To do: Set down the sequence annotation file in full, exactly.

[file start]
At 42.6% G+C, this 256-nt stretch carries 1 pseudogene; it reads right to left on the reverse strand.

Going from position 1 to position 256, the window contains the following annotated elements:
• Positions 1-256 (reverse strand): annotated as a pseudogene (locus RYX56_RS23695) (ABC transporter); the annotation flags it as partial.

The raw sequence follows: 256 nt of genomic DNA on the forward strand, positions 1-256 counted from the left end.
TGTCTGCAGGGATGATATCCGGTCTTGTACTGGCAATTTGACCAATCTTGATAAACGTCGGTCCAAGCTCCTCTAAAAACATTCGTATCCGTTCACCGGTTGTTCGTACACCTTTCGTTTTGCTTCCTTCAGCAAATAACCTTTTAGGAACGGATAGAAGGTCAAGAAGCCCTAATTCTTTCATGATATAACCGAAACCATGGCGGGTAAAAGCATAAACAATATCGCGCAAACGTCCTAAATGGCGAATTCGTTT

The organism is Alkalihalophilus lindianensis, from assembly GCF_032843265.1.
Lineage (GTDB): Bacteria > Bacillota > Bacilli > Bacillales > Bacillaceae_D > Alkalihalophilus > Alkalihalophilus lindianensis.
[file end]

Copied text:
At 42.6% G+C, this 256-nt stretch carries 1 pseudogene; it reads right to left on the reverse strand.

Going from position 1 to position 256, the window contains the following annotated elements:
• Positions 1-256 (reverse strand): annotated as a pseudogene (locus RYX56_RS23695) (ABC transporter); the annotation flags it as partial.

The raw sequence follows: 256 nt of genomic DNA on the forward strand, positions 1-256 counted from the left end.
TGTCTGCAGGGATGATATCCGGTCTTGTACTGGCAATTTGACCAATCTTGATAAACGTCGGTCCAAGCTCCTCTAAAAACATTCGTATCCGTTCACCGGTTGTTCGTACACCTTTCGTTTTGCTTCCTTCAGCAAATAACCTTTTAGGAACGGATAGAAGGTCAAGAAGCCCTAATTCTTTCATGATATAACCGAAACCATGGCGGGTAAAAGCATAAACAATATCGCGCAAACGTCCTAAATGGCGAATTCGTTT

The organism is Alkalihalophilus lindianensis, from assembly GCF_032843265.1.
Lineage (GTDB): Bacteria > Bacillota > Bacilli > Bacillales > Bacillaceae_D > Alkalihalophilus > Alkalihalophilus lindianensis.